January 26th, 2012
04:52 AM GMT
(CNN) - The line-up of some of the biggest names in politics and business continues on day two of the World Economic Forum, but it’s not exclusively about the rich and powerful: the worlds of art and sport get a look in as well.
The second day of the relentless Davos schedule launches with one of the world’s wealthiest men and best-known philanthropists, Microsoft founder Bill Gates, taking part in a discussion on food security. In the evening, he will return to moderate a conversation with Mexican President Felipe Calderon on the role of the G20 in tackling the global economic crisis.
Facebook’s chief operating officer Sheryl Sandberg will form part of a panel on the way technological advances are driving economic growth and employment, and World Bank president Robert Zoellick will feature in a session on how development can continue without destroying the ocean. Pascal Lamy, director-general of the World Trade Organization, will take part in a discussion on China’s new role as world’s lender of last resort, and how the country can best deploy its massive current account surplus and private capital without triggering a backlash.
Former British Prime Minister Gordon Brown will chair a discussion on Africa’s future with the President of South Africa, Jacob Zuma, and Alpha Condé, President of Guinea. Soon afterward, Brown’s successor David Cameron will give a special address to delegates before lunch.
Another impressive line-up of leaders will assemble in the afternoon, when Finnish Prime Minister Jyrki Tapani Katainen, Irish Taoiseach Enda Kenny, Polish President Bronislaw Komorowski and Danish Prime Minister Helle Thorning-Schmidt gather to discuss Europe’s future. Aspiring leaders will also take the floor, including Amr Moussa, former Secretary-General of the Arab League and Egyptian presidential candidate, who will address how leaders can make better decisions under pressure.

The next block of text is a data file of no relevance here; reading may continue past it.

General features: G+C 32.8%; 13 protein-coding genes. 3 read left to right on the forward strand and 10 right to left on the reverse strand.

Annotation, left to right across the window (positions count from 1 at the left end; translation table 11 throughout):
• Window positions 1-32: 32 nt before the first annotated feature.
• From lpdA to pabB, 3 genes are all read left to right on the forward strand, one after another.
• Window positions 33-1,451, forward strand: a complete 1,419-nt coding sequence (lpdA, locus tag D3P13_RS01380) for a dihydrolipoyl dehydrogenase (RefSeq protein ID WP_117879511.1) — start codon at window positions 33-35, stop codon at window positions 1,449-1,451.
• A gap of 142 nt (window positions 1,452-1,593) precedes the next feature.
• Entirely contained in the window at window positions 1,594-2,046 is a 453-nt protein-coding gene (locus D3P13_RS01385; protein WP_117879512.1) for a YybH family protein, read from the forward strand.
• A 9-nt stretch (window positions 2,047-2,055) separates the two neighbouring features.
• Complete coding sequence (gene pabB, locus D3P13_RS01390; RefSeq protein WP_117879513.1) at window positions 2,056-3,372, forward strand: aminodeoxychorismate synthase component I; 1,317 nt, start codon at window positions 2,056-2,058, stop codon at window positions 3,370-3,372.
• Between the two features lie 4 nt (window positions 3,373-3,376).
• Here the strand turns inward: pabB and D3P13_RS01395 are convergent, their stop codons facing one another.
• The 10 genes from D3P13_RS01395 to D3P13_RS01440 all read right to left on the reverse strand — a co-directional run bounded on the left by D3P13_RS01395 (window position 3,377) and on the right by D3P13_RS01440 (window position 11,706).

But the discussions aren’t purely focused on economics and matters of state. Brazilian writer Paulo Coelho will make a literary presentation, French filmmaker Luc Besson will speak on the power of film to inspire action, while his countryman, the street artist JR – best known for his vivid works in Brazilian favelas, Kenyan slums and other unlikely settings – will discuss how divided communities can be reconciled through art and sports.
The sporting theme is continued in a session on the forthcoming London Olympics, featuring Jacques Rogge, president of International Olympic Committee, London Mayor Boris Johnson, and Lord Sebastian Coe, chair of the Games’ organizing committee and a double gold medal-winning Olympian himself.
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